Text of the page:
Hair loss is a big problem around the world which affects millions of people. Most of the recommended treatments and hair growth products don’t work, but luckily, a group of scientists have finally managed to find a way to grow hair naturally. The research is groundbreaking and could be a base for future drugs that will promote hair growth and resolve baldness or alopecia.
The research, led by Heather Christofk and William Lowry, relies on the function of follicle stem cells which can accelerate hair growth. These cells are usually inactive, but they can be triggered during a new hair cycle. Sometimes, they lay dormant for a long time which leads to hair loss and baldness. In the study, the scientists discovered that these cells have a different metabolism from other hair cells. The cellular metabolism breaks down cells in order to react to the environment and produce energy. The process relies on the use of enzymes which alter nutrients to create so-called metabolites. When the hair stem cells process glucose, they create a metabolite known as pyruvate that can either be used as energy or converted into lactate, another metabolite.
“Our goal in the research was to see whether genetically reducing the entrance of pyruvate in mitochondria will result in an improved lactate production, which will activate the stem cells and stimulate hair growth,” Christofk said. The team of scientists inhibited the lactate production in mice which prevented the activation of the stem cells. After increasing the lactate production, they were able to boost the hair cycle and the mice grew new hair quicker than before.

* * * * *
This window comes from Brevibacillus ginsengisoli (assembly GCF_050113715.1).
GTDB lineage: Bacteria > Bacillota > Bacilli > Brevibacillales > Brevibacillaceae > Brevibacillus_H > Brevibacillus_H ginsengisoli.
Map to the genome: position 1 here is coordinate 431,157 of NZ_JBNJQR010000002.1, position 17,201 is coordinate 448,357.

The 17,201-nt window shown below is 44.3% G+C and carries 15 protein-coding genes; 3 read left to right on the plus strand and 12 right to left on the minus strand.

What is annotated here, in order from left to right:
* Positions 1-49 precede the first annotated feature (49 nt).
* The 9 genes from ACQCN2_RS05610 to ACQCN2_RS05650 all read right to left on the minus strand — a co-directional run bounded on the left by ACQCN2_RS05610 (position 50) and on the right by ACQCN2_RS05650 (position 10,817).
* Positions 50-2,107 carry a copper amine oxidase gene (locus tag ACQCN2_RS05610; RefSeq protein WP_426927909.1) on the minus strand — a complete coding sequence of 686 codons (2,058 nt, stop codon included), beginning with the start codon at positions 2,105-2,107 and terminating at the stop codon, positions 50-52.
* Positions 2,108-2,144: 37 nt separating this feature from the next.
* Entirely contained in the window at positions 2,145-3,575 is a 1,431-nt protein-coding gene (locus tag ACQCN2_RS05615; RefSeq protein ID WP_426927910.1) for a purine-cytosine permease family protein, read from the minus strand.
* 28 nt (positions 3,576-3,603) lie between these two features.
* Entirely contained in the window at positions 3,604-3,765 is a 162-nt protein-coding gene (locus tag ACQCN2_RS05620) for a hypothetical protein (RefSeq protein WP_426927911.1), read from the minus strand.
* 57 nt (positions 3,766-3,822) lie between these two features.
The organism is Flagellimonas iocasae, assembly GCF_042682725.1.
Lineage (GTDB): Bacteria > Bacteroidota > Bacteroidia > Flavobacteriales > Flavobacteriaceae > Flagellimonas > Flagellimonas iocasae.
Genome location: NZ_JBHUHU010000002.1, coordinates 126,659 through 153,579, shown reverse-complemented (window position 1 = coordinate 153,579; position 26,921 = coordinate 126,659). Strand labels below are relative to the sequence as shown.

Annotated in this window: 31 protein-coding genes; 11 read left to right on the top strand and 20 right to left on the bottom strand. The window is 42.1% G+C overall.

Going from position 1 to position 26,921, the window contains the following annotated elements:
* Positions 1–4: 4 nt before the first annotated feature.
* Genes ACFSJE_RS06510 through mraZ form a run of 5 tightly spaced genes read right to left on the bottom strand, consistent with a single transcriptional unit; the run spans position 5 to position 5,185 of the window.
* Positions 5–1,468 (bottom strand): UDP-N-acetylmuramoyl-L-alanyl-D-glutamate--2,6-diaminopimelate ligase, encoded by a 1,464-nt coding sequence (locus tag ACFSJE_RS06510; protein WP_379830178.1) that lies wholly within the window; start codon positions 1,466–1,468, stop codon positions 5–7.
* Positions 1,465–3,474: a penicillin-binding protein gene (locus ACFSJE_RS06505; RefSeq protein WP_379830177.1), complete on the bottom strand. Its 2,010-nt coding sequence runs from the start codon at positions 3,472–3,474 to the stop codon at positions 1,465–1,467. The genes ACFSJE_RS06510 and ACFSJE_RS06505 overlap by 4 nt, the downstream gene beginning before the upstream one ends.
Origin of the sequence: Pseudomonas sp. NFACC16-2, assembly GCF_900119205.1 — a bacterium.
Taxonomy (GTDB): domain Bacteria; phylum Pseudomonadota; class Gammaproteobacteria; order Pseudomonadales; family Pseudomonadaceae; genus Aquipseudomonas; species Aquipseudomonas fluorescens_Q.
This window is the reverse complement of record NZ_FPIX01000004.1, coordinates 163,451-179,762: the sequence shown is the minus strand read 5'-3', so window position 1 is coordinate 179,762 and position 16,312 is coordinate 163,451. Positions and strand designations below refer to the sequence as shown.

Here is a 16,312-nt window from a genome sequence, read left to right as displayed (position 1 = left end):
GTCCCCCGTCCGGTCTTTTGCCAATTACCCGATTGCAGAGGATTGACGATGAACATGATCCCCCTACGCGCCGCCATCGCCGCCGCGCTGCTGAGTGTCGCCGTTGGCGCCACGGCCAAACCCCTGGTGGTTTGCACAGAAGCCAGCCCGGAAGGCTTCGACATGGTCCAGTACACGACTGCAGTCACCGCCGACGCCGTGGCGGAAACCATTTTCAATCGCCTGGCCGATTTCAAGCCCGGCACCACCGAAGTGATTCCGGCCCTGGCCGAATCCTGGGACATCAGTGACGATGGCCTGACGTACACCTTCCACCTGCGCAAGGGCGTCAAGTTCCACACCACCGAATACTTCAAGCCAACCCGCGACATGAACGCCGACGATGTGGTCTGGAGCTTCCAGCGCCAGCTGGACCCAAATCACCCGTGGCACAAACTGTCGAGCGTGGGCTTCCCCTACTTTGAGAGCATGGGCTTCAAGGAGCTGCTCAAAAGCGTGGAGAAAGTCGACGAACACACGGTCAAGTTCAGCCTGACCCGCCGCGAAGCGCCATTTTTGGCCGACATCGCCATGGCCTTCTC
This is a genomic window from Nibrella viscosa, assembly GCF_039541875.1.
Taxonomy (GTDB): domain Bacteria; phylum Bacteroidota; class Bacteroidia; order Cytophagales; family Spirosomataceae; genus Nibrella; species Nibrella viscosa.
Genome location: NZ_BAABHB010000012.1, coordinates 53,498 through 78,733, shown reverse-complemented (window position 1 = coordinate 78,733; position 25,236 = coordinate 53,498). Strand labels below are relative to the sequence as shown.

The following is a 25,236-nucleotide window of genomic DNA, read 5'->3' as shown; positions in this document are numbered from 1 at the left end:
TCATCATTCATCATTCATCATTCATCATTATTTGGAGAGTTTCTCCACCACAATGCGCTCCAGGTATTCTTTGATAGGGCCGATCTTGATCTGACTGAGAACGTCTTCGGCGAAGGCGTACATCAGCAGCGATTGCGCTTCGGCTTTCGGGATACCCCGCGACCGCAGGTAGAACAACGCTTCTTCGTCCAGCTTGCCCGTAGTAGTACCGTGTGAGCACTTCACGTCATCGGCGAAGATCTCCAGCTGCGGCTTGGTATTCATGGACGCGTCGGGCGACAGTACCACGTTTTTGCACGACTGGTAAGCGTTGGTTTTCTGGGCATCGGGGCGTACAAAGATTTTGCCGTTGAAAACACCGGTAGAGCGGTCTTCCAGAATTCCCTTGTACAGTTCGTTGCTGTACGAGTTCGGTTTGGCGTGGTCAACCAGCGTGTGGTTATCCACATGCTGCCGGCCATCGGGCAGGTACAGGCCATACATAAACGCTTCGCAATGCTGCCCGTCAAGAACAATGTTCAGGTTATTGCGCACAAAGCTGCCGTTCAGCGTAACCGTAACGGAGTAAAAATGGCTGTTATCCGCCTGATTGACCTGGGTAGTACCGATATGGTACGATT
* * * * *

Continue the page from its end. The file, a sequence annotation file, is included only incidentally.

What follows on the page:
Before this groundbreaking research, no one was aware that altering the production of lactate can have this kind of results. This can be the basis for future drugs that may be able to completely eliminate baldness and other hair problems.
The team discovered two drugs which, when used on the skin of the mice, activated the stem cells and increased lactate production genetically. One of the drugs (RCGD423) works by activating the JAK-Stat pathway, which boosts the lactate production and wakes the cells up. The second drug (UK5099) prevents the entry of pyruvate into mitochondria, resulting in higher lactate production and resulting in quicker hair growth.
“The study allowed us to learn something new about stem cells. The whole idea is very promising and may help millions of people suffering from hair loss in the future. We have only just grasped the idea of hair metabolism and follicle stem cells, and we’re looking forward to see how the research influences the treatment of hair loss in the future,” says Aimee Flores, a pre-doctoral candidate who worked on the research.
Both drugs are covered by a patent (filed by the UCLA Technology Development Group), with Christofk and Lowry attached as inventors. The experimental drugs were used only in preclinical tests, and have yet to be tested on humans.